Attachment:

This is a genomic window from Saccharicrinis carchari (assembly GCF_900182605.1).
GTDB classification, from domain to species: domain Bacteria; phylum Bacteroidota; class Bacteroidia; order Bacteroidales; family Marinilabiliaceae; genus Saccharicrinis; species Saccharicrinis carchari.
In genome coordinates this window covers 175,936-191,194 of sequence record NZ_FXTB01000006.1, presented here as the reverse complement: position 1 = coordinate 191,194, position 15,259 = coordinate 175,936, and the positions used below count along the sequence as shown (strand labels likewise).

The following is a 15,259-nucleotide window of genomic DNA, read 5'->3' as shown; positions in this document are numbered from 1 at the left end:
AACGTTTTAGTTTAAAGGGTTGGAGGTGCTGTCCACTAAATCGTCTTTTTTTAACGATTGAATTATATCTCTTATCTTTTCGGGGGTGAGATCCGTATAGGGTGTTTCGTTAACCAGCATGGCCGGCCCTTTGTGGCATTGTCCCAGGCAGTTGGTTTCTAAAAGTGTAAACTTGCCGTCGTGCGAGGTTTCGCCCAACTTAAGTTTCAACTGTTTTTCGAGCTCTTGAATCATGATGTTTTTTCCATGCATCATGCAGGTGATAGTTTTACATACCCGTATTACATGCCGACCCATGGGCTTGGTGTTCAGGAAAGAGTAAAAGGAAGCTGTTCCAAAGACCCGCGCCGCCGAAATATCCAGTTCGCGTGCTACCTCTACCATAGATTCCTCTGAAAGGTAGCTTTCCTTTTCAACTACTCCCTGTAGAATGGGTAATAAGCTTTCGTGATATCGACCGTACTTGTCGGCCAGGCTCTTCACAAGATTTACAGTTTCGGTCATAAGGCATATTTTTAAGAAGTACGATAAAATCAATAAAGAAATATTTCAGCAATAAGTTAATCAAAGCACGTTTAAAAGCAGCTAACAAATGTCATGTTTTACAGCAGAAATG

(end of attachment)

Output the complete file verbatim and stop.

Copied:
This is a genomic window from Saccharicrinis carchari (assembly GCF_900182605.1).
GTDB classification, from domain to species: domain Bacteria; phylum Bacteroidota; class Bacteroidia; order Bacteroidales; family Marinilabiliaceae; genus Saccharicrinis; species Saccharicrinis carchari.
In genome coordinates this window covers 175,936-191,194 of sequence record NZ_FXTB01000006.1, presented here as the reverse complement: position 1 = coordinate 191,194, position 15,259 = coordinate 175,936, and the positions used below count along the sequence as shown (strand labels likewise).

The following is a 15,259-nucleotide window of genomic DNA, read 5'->3' as shown; positions in this document are numbered from 1 at the left end:
AACGTTTTAGTTTAAAGGGTTGGAGGTGCTGTCCACTAAATCGTCTTTTTTTAACGATTGAATTATATCTCTTATCTTTTCGGGGGTGAGATCCGTATAGGGTGTTTCGTTAACCAGCATGGCCGGCCCTTTGTGGCATTGTCCCAGGCAGTTGGTTTCTAAAAGTGTAAACTTGCCGTCGTGCGAGGTTTCGCCCAACTTAAGTTTCAACTGTTTTTCGAGCTCTTGAATCATGATGTTTTTTCCATGCATCATGCAGGTGATAGTTTTACATACCCGTATTACATGCCGACCCATGGGCTTGGTGTTCAGGAAAGAGTAAAAGGAAGCTGTTCCAAAGACCCGCGCCGCCGAAATATCCAGTTCGCGTGCTACCTCTACCATAGATTCCTCTGAAAGGTAGCTTTCCTTTTCAACTACTCCCTGTAGAATGGGTAATAAGCTTTCGTGATATCGACCGTACTTGTCGGCCAGGCTCTTCACAAGATTTACAGTTTCGGTCATAAGGCATATTTTTAAGAAGTACGATAAAATCAATAAAGAAATATTTCAGCAATAAGTTAATCAAAGCACGTTTAAAAGCAGCTAACAAATGTCATGTTTTACAGCAGAAATG